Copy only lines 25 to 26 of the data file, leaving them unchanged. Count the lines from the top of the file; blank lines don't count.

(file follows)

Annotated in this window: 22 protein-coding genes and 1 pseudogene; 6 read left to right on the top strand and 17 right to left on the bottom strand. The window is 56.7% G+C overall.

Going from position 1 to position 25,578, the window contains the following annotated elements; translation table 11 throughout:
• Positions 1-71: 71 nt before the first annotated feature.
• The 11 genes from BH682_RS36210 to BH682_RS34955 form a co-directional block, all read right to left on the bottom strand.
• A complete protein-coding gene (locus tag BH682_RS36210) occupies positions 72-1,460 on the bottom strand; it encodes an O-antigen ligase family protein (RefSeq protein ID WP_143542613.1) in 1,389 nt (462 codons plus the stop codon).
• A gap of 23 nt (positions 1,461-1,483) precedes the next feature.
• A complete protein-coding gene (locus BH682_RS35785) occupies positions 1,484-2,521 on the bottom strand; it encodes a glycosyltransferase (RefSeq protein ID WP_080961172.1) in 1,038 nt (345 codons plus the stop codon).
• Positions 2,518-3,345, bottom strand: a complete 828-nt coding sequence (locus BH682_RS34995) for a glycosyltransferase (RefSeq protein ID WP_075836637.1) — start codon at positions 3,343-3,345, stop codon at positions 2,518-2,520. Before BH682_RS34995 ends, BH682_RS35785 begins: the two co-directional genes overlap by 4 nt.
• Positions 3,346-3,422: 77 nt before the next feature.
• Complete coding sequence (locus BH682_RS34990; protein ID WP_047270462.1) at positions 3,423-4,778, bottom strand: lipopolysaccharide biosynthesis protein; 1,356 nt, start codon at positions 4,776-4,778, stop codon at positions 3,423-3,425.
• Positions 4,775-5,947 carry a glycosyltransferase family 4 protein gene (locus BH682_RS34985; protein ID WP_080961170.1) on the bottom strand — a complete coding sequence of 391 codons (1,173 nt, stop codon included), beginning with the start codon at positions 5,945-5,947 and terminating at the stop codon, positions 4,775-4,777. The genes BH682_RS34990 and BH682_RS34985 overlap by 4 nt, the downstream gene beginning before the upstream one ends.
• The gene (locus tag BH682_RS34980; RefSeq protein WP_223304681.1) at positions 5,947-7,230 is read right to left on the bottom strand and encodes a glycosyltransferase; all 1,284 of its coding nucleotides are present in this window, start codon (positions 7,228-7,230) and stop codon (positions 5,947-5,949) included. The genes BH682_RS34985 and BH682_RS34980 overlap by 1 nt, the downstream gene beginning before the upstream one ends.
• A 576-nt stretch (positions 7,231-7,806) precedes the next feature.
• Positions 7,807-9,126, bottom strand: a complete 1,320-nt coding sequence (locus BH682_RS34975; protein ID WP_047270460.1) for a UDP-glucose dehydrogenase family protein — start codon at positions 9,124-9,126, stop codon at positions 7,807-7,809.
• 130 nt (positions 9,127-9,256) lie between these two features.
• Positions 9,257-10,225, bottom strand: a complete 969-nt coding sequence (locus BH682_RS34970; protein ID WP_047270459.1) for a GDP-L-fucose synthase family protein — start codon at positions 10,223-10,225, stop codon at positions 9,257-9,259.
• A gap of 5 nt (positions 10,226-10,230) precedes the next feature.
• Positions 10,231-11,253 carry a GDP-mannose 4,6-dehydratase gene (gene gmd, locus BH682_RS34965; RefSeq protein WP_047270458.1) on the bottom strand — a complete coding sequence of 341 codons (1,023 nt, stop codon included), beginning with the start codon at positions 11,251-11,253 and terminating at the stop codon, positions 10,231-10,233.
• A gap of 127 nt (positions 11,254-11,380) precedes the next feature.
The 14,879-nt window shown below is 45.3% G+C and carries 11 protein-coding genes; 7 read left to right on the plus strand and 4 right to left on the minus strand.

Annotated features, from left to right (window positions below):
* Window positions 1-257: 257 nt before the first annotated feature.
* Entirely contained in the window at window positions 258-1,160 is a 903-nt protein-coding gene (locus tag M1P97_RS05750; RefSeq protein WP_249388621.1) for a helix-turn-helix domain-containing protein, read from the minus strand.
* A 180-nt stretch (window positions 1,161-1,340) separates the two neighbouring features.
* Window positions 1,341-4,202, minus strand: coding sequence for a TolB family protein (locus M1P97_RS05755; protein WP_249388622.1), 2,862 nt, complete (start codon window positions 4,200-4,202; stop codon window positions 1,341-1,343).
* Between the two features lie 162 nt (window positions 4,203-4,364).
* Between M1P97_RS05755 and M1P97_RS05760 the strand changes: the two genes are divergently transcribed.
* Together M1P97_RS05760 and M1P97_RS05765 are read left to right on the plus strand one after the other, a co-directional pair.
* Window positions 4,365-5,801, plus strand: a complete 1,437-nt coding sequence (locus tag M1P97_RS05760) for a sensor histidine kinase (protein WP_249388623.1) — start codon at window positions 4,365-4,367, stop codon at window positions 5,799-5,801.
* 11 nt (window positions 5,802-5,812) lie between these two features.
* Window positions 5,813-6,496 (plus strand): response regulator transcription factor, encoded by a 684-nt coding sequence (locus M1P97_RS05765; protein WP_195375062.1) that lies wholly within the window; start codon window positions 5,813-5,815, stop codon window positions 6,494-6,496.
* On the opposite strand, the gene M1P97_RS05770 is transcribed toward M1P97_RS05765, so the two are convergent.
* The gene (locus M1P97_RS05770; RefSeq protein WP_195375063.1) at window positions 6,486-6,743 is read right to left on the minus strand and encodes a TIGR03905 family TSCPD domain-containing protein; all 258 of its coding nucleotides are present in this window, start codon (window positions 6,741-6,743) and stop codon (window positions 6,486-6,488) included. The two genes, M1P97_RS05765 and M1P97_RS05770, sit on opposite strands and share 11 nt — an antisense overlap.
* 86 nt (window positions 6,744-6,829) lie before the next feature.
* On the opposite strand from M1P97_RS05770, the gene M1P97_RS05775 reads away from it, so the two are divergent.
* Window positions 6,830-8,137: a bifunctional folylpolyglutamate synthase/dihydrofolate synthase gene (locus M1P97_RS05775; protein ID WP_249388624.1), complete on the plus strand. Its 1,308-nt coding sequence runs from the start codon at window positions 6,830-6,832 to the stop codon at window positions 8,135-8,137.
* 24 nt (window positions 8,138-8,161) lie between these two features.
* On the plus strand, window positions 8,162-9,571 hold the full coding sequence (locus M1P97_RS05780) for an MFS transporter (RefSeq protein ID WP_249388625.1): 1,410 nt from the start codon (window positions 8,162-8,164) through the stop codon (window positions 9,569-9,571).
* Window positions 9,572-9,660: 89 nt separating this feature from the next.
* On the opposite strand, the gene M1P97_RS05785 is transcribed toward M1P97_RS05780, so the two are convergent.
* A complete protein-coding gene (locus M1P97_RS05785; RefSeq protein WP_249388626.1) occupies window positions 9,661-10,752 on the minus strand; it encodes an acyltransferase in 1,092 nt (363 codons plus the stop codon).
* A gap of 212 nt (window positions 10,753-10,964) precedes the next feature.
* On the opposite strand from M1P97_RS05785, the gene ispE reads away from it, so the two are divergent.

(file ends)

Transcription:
* Window positions 1,341-4,202, minus strand: coding sequence for a TolB family protein (locus M1P97_RS05755; protein WP_249388622.1), 2,862 nt, complete (start codon window positions 4,200-4,202; stop codon window positions 1,341-1,343).
* Between the two features lie 162 nt (window positions 4,203-4,364).